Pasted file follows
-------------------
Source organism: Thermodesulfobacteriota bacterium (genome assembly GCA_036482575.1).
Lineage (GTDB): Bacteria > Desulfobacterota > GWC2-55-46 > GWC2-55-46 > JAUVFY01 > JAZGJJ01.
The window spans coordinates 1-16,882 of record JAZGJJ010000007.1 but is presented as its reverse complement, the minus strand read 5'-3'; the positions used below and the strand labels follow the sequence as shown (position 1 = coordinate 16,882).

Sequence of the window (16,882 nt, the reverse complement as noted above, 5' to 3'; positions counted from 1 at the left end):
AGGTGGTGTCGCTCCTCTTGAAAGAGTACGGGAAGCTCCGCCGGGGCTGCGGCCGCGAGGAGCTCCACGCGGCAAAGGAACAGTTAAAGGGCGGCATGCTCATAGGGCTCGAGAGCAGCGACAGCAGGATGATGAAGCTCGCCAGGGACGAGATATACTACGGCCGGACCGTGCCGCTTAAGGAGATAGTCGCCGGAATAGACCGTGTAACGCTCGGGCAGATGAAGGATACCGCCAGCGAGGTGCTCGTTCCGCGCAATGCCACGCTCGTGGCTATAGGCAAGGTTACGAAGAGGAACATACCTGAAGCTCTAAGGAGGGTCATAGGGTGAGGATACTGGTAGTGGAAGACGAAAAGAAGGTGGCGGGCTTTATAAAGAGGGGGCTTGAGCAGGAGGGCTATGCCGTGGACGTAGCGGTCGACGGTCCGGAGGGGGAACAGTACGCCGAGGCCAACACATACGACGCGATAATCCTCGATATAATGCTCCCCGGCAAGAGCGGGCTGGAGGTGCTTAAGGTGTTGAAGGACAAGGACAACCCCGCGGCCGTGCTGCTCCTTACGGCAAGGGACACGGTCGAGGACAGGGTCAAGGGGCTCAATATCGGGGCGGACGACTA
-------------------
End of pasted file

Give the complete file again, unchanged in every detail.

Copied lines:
Source organism: Thermodesulfobacteriota bacterium (genome assembly GCA_036482575.1).
Lineage (GTDB): Bacteria > Desulfobacterota > GWC2-55-46 > GWC2-55-46 > JAUVFY01 > JAZGJJ01.
The window spans coordinates 1-16,882 of record JAZGJJ010000007.1 but is presented as its reverse complement, the minus strand read 5'-3'; the positions used below and the strand labels follow the sequence as shown (position 1 = coordinate 16,882).

Sequence of the window (16,882 nt, the reverse complement as noted above, 5' to 3'; positions counted from 1 at the left end):
AGGTGGTGTCGCTCCTCTTGAAAGAGTACGGGAAGCTCCGCCGGGGCTGCGGCCGCGAGGAGCTCCACGCGGCAAAGGAACAGTTAAAGGGCGGCATGCTCATAGGGCTCGAGAGCAGCGACAGCAGGATGATGAAGCTCGCCAGGGACGAGATATACTACGGCCGGACCGTGCCGCTTAAGGAGATAGTCGCCGGAATAGACCGTGTAACGCTCGGGCAGATGAAGGATACCGCCAGCGAGGTGCTCGTTCCGCGCAATGCCACGCTCGTGGCTATAGGCAAGGTTACGAAGAGGAACATACCTGAAGCTCTAAGGAGGGTCATAGGGTGAGGATACTGGTAGTGGAAGACGAAAAGAAGGTGGCGGGCTTTATAAAGAGGGGGCTTGAGCAGGAGGGCTATGCCGTGGACGTAGCGGTCGACGGTCCGGAGGGGGAACAGTACGCCGAGGCCAACACATACGACGCGATAATCCTCGATATAATGCTCCCCGGCAAGAGCGGGCTGGAGGTGCTTAAGGTGTTGAAGGACAAGGACAACCCCGCGGCCGTGCTGCTCCTTACGGCAAGGGACACGGTCGAGGACAGGGTCAAGGGGCTCAATATCGGGGCGGACGACTA